The first time the device sent an alert, Leggett was at the hairdresser a few blocks from her house. The outdoor unit displayed a white light, then a red light. She still remembers the shock – the strangeness of having a machine communicate with her and tell her what was going to go through her head. He had been told that the device could warn him about fifteen minutes before a seizure occurred. This gave her time to leave the barber and safely go to bed at home.

Scientifically, the NeuroVista trial was successful, validating its underlying concept and generating a wealth of useful data. It was also successful for Leggett, but in a deeper and more complex way than she or the researchers had anticipated. The goal was simple: to improve his life by giving him more control over his condition. The effect, however, had been to make Leggett feel like an entirely new person. She had never had a self she could trust before. When I spoke to her, she spoke of the device as if it were a partner. “We were calibrated together,” she said. “We have become one.”

It’s almost a quarter of a century since the FDA first approved the use of a deep brain stimulation device – to treat essential tremors and advanced Parkinson’s disease. Today, at least two hundred thousand people around the world, suffering from a wide range of conditions, are living with a neural implant. In recent years, Mark Zuckerberg, Elon Musk, and Bryan Johnson, the founder of payment processing company Braintree, have all announced neurotechnology projects to restore or even improve human capabilities. As we enter this new era of extra-human intelligence, it becomes evident that many people develop an intense relationship with their device, often with profound effects on their sense of identity. These effects, although still little studied, appear to be crucial for the success of a treatment.

The human brain is a small electrical device of supra-galactic complexity. It contains a hundred billion neurons, with many more links between them than there are stars in the Milky Way. Each neuron works by passing an electrical charge along its length, which causes neurotransmitters to jump to the next neuron, which in turn ignites, usually in concert with thousands of others. One way or another, human intelligence emerges from this constant and thrilling choreography. How it happens remains an almost total mystery, but it has become clear that neural technologies will only be able to synchronize with the brain if they learn the steps of this dance.

For three years after his operation, Leggett lived happily ever after with his device. But in 2013, his neurologist gave him bad news. NeuroVista ran out of funding and went out of business. Leggett’s neural device should come out.

In January 2020, towards the end of the Australian summer, I drove fifty kilometers along the Riddoch Highway, past pine groves and secluded estates, to the small town of Penola, South Australia. It was a hot, dry day, but although fires are burning in most countries, they had not made it here. Rita Leggett lives on the outskirts of town in a lovely colonial-style house. Behind him, a gnarled gum tree more than a hundred years old spreads its branches over the old tracks of a disused railway.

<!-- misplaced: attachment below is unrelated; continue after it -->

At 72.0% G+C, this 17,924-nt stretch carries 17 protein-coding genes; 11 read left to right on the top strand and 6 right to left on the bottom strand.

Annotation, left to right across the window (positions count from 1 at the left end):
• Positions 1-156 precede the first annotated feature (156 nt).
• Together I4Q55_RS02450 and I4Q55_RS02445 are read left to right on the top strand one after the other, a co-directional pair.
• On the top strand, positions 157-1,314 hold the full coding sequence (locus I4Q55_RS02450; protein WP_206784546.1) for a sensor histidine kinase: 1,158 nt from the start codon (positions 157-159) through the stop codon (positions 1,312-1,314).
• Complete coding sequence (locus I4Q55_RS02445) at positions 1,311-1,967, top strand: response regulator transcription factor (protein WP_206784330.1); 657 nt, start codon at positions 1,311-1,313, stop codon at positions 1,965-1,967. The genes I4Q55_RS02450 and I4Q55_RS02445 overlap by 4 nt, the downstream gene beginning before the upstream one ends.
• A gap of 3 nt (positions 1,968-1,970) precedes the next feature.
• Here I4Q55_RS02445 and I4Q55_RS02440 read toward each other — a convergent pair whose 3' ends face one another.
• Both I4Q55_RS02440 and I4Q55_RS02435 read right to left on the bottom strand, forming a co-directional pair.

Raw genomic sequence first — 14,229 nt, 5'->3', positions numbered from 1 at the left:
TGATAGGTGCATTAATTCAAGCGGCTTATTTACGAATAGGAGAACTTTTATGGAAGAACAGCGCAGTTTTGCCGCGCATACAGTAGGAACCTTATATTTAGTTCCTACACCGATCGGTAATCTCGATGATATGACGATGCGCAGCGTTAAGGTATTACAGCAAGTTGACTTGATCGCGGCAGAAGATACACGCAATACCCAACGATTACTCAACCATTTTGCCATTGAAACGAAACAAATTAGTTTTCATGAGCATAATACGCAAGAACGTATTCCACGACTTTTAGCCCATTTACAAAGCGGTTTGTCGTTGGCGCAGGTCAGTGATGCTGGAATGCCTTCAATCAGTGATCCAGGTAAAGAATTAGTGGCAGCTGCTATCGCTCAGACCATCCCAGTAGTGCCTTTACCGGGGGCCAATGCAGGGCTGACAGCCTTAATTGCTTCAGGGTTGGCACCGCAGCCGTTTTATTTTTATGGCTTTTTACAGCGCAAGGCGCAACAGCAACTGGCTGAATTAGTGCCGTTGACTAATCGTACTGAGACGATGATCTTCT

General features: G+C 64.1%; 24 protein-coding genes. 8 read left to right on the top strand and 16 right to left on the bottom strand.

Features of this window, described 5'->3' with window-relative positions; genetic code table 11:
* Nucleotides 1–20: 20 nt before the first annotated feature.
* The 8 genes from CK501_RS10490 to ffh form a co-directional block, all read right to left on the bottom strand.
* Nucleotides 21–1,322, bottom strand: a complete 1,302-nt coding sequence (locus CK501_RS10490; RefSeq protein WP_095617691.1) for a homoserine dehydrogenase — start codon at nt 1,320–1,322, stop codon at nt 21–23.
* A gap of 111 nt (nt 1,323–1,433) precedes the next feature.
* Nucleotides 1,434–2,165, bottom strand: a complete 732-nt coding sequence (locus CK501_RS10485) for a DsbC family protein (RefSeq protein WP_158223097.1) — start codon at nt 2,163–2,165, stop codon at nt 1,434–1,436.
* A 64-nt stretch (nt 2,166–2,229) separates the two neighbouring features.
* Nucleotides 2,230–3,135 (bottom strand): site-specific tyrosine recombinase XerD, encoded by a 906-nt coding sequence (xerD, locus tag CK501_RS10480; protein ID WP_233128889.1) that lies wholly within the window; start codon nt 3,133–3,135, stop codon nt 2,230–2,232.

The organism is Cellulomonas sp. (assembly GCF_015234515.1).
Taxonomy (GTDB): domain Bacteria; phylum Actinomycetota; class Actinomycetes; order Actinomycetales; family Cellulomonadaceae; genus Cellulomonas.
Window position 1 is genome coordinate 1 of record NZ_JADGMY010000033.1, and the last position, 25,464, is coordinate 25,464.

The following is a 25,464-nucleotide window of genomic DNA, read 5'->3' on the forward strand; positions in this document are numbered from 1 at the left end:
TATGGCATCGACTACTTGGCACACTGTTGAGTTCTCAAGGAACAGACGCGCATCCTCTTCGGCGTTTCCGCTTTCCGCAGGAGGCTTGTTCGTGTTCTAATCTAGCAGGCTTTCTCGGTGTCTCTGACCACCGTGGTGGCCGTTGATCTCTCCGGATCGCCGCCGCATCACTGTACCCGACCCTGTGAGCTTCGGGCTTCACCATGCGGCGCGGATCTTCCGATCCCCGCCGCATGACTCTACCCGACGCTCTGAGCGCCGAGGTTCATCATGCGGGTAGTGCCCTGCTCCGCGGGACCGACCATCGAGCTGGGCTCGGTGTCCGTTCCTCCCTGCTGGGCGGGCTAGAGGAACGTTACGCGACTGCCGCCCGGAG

Now in her late fifties, Leggett wore her long hair in a dancing bun. She was lively, oscillating between wacky jokes and a startling sincerity that seemed born out of a lot of pain. As she told me her story, I noticed her long fingers continuously moving, twisting, squeezing and pointing as she spoke. Born in 1961, the first of six sisters, she grew up in a small town in Victoria. Her father left the family when she was nine, and she remembers her mother driving her back and forth on many long trips to a children’s hospital in Melbourne. At school, Leggett had no friends and was often bullied because of his epilepsy. She never understood why people were mean to her because of something she couldn’t control. She wanted to hide all the time.

When she was twelve, a miracle happened: the seizures stopped and her doctors, after watching her for a while, told her that she no longer needed to go to the hospital. “I was normal,” she recalls. “Wow!” She left school at sixteen and quickly found a job at Target, saving her money to buy a car. But one day, when she was eighteen, she woke up confused and sore on a stretcher in the locker room at work, not knowing how she got there. The seizures were back and from then on she had one every week or so. They would only last a few minutes, but she never knew when they would come. She couldn’t drive or swim. She has seen many different neurologists and tried many drugs, none of which worked.